gradually reduced. On other hand, water level affects light and other conditions at the bottom of the water body, which may affect the growth of benthic algae and change both the abundance and composition of macroinvertebrate food. Owing to the different factors influencing macroinvertebrates both positively and negatively, it is difficult from a theoretical perspective to deduce the factors that ultimately influence all population changes, but we could potentially find some trends in data over long time series if the wind speed changed obviously. For the 8 most dominant taxa in our study, two Chironomidae species (M. tabarui and T. chinensis) were negatively associated with disturbance. In the adult stage, because the adults have reduced biting mouthparts and do not feed, they can survive only several weeks at most (Oliver, 2003), and because high wind speeds can decrease the mating rate, during the short period of survival, many of them may not have a chance to mate. On the other hand, when the protective gelatinous matrix surrounding the eggs expands in water, wind can also influence the hatching rate. In the larvae stage, both of these species are small gatherers, and thus wind speed decline will less directly affect them, while more clams in the lake sediment environment will provide beneficial feeding conditions for the larvae. One of the dominant taxa responding positively to wind, B. sowerbyi, is in Oligochaeta. To escape predation, most adult oligochaetes and their cocoons in certain areas are found in sediment layers, despite hypoxic environmental conditions (Newrkla and Mutayoba, 1987; Newrkla and Wijegoonawardana, 1987). Therefore, the direct influence of disturbance may be weak in Oligochaeta, but since disturbance can increase DO in the surface sediment, it is reasonable to expect such taxa to have a positive relationship with disturbance. C. fluminea also responded positively to wind speed, but the coefficient of the equation was slightly different from that of the other dominant species. The absolute value of the ratio of the independent variable coefficients of the most dominant species was close to 1 (1 ± 0.38), which means that wind speed-induced disturbance and the water level had similar effects on biological processes. The absolute value of this ratio for C. fluminea was 0.3, which means that the water level had a stronger impact than did wind speed. In fact, when the larvae are released from the mother, they settle and burrow into the substratum (Cataldo and Boltovskoy, 1998). Due to protection by the shell, the impact of disturbance on C. fluminea is limited, regardless of whether the given individual is a larva or an adult. Hence, disturbance may influence C. fluminea through food and oxygen. C. fluminea has a high demand for oxygen (Sousa et al., 2010). For filter-feeders, disturbance can increase the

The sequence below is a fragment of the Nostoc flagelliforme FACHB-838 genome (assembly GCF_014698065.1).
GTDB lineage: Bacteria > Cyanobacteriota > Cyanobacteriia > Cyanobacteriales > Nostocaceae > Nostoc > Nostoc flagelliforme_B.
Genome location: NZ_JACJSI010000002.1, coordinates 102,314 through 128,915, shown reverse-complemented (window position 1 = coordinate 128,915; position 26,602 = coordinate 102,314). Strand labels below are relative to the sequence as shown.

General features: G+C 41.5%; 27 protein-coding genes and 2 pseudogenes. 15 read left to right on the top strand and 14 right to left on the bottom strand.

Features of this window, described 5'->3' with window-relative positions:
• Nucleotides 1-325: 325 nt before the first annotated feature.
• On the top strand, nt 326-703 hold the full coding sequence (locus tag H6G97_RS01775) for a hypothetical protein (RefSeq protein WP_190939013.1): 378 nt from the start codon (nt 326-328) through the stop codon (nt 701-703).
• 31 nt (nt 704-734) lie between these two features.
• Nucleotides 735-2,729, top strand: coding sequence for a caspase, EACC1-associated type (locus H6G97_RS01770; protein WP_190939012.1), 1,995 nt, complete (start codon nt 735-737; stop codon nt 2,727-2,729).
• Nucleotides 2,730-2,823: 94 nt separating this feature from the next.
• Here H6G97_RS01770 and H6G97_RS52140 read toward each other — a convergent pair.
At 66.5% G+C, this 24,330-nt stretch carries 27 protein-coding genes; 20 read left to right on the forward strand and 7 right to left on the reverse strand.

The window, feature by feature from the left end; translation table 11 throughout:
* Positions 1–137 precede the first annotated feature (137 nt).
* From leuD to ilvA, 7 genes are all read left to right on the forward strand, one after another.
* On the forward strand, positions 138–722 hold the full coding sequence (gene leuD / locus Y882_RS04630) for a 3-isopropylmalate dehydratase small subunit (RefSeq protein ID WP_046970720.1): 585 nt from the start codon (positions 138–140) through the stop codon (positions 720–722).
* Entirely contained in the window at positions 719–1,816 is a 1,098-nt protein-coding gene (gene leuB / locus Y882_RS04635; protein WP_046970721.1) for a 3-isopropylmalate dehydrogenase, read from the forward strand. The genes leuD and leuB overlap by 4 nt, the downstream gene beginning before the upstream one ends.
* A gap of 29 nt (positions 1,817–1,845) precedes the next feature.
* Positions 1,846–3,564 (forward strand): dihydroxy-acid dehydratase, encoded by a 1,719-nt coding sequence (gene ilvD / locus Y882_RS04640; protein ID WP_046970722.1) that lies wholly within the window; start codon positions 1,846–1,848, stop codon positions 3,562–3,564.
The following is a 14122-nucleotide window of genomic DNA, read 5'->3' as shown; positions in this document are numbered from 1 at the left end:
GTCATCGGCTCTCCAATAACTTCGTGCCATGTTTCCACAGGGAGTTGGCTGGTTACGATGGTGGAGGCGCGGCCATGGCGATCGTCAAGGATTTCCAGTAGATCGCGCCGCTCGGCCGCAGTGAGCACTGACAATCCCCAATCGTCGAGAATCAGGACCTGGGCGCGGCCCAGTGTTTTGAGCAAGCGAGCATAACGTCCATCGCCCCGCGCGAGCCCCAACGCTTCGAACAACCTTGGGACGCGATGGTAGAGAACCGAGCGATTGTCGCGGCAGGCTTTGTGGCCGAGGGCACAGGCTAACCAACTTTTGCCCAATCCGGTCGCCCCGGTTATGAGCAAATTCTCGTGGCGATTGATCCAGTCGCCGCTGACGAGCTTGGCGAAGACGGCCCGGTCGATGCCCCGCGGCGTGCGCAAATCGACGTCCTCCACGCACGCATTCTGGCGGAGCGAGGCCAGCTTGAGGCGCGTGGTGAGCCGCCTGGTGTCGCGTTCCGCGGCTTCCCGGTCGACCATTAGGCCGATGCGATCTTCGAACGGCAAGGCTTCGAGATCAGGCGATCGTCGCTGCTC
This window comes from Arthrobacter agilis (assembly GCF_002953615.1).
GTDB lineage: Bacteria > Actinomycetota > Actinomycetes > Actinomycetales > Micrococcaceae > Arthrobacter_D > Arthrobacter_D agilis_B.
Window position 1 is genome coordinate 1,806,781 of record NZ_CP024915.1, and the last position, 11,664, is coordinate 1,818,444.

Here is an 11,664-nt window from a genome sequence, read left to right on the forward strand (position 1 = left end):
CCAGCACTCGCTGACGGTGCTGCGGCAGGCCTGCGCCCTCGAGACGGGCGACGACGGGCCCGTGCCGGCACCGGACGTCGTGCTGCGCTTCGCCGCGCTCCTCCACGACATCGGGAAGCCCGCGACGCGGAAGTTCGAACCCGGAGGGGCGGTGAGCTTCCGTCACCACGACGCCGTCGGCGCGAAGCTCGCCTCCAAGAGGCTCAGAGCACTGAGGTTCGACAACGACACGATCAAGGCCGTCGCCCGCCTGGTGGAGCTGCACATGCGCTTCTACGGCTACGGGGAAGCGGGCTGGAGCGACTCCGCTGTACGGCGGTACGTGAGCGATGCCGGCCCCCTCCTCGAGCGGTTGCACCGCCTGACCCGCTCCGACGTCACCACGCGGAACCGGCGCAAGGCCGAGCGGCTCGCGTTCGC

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Fig. 8. The relationship between wind speed and the dominant species (L. hoffmeisteri and B. sowerbyi) at different growth stages. Confidence intervals are presented in grey.